Risks to know BEFORE you Renovate - by Alex Johnson
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Risks to know before you Renovate
Supplied by Alex Johnson - firstname.lastname@example.org
Home renovation can be an exciting process. We get to open up rooms, replace inefficient windows and clean out pry off rotten siding. However, renovating an older home can also bring some challenges. Electrical wiring and structural integrity might need to be addressed, especially in Northern climates. However, other serious concerns less related to aesthetic or structural concerns need to be addressed. Because older homes were not subject to current codes and building restrictions, many precautions should be taken before you start to knock down walls and dig through layers of flooring.
Chemical precautions, specifically, are important. Because they’re hard to spot, many families fail to take the necessary defenses against such chemicals. One dangerous chemical is lead. Since 1991, the United States has identified it as a huge health risk to children because older paints were laced with it and because it is easily absorbed into growing bodies. Plus, young children carry a greater risk of ingesting the flaked paint. Thankfully, because the dangers are now so widely known, many families have replaced the toxic paint in their homes.
However, lead was also used in lots of other products before it was known how dangerous it was. Lead used to be in several other products, like gasoline and pipes. Therefore, there are plenty of ways people, especially children, can get exposed to this chemical. In addition to chipping paint, lead exposure can occur through the air, in the form of lead dust, in drinking water, in food or even in contaminated soil.
Another common chemical in older homes is asbestos. This natural mineral was popular in the 20th century for construction. However, it also poses huge risks if you become exposed. Once popular as an insulation because of its fireproof qualities, heat resistance, chemical endurance and electrical insulation, this material has since proven toxic. It poses a serious cancer threat when broken, jagged or shredded, which allows it to be released into the air and breathed into the lungs.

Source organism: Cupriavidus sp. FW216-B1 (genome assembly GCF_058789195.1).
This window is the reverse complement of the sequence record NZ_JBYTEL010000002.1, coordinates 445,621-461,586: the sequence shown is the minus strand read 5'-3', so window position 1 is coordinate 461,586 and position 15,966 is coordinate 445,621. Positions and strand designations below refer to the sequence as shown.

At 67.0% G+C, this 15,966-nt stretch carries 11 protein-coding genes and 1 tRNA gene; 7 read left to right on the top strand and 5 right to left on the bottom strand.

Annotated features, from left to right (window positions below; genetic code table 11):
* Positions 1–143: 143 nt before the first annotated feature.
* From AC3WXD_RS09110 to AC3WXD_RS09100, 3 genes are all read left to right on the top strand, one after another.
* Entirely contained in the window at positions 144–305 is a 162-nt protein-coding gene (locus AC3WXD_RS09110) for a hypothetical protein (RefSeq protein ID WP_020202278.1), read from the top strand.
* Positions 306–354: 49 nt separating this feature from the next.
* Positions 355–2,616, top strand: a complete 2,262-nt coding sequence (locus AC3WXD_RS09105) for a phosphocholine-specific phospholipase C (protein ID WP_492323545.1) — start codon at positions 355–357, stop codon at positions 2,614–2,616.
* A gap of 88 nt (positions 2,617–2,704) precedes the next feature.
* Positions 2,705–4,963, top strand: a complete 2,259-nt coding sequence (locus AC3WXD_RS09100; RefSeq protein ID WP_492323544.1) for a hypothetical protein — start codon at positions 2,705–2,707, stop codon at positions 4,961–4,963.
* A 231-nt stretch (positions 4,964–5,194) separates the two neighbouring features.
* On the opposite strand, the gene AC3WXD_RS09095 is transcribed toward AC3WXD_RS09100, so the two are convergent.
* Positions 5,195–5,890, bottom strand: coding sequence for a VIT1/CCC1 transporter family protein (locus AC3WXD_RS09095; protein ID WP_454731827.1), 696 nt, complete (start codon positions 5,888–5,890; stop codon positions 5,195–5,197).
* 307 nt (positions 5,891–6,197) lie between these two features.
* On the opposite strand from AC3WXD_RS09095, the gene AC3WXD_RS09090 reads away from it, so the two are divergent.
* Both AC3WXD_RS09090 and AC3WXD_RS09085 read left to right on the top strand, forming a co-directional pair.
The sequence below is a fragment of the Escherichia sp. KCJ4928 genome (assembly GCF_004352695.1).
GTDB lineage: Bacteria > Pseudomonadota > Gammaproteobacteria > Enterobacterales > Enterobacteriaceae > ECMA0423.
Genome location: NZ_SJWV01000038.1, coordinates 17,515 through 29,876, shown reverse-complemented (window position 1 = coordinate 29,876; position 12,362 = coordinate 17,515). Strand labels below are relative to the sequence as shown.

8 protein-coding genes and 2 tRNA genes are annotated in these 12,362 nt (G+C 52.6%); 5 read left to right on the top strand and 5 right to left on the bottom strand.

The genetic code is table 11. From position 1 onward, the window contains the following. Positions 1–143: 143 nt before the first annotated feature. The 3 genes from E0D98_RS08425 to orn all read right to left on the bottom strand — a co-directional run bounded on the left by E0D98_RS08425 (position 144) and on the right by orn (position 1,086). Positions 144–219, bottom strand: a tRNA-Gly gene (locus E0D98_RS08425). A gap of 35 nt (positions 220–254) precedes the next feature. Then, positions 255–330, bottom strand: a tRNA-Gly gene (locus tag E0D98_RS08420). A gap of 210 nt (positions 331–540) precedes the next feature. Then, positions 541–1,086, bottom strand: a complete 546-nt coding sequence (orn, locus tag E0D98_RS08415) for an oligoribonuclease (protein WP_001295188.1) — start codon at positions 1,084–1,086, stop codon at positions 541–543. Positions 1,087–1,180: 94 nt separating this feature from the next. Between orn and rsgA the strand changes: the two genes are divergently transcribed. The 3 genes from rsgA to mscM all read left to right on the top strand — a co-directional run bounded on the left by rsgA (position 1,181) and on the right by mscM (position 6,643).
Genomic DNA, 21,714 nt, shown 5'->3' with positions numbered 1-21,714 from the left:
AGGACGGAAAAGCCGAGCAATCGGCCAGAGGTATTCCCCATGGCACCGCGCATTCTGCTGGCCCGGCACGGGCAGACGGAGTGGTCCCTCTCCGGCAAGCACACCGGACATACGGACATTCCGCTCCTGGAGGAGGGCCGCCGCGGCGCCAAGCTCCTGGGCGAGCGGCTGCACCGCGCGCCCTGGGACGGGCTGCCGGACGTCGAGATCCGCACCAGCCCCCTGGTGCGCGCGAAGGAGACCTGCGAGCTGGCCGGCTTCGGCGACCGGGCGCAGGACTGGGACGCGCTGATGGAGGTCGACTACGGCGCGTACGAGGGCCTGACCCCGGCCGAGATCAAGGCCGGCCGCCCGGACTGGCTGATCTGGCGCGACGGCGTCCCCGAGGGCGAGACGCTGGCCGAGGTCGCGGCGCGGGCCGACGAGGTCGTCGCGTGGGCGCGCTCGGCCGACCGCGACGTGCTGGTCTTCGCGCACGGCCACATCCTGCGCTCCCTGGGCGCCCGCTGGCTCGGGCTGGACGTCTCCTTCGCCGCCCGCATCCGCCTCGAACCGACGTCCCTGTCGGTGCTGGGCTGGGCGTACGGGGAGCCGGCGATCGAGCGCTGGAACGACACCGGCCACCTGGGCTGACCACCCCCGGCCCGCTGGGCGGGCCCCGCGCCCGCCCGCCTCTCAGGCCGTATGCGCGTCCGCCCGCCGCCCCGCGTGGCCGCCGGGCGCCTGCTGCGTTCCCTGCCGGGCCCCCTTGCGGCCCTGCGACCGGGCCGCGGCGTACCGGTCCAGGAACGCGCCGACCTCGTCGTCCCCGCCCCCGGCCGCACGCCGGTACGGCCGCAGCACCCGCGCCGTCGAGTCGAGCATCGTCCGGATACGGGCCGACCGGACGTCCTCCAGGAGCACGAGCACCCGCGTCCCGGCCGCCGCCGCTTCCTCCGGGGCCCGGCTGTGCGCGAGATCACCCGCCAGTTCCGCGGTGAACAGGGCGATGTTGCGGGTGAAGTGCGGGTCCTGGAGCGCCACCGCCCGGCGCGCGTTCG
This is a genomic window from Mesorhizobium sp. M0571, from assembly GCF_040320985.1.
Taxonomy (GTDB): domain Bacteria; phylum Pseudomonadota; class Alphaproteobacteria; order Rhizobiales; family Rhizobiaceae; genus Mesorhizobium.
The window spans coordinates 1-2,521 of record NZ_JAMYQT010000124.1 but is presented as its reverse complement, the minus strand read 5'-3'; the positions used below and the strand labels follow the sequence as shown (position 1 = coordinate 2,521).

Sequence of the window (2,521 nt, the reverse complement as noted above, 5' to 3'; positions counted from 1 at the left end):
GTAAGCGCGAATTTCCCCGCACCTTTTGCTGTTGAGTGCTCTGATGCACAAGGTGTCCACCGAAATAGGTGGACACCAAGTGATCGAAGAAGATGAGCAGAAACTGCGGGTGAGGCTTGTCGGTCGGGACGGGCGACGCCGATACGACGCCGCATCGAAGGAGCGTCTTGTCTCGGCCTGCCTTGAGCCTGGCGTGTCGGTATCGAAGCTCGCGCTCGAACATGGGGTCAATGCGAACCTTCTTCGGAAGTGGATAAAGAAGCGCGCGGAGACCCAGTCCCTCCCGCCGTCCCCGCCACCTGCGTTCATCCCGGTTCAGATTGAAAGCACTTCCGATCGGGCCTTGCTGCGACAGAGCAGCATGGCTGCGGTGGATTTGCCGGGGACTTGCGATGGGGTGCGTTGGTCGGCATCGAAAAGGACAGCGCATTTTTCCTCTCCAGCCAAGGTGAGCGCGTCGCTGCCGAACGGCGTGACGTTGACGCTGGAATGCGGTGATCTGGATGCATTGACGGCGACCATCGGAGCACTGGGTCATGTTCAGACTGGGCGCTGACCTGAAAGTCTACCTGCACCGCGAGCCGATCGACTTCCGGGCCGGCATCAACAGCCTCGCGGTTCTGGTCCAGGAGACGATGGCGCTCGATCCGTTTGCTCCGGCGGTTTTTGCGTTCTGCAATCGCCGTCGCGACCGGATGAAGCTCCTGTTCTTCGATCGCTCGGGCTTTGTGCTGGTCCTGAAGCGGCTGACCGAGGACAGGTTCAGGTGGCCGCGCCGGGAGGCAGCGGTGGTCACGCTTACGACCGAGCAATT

This chemical has also received a lot of attention because of its dangerous nature. However, its regularity in past construction makes it an ongoing problem, especially as older homes are remodeled and the aged mineral is exposed. Mesothelioma, the name of this disease, is a cancer that results from exposure to this chemical. If exposed, there are four different types of this disease, with the most common developing in the lining of your lungs. The worst part about mesothelioma symptoms is that they usually don’t show up until 20 to 50 years after your first exposure to asbestos.
Hidden chemicals can cause serious health concerns, so home remodeling needs to be taken seriously. Renovation might actually disturb these chemicals that were previously enclosed. In addition, undertaking such home projects demands the ability to recognize these chemicals. Asbestos may appear in several forms, including a solid one, a form resembling insulation or even as dust. Lead can also take the form of dust, making it easier to become introduced into the body. For these reasons, it’s important to research, know exactly what you’re up against and admit when finishing that basement or putting on an addition alone just isn’t worth the risk.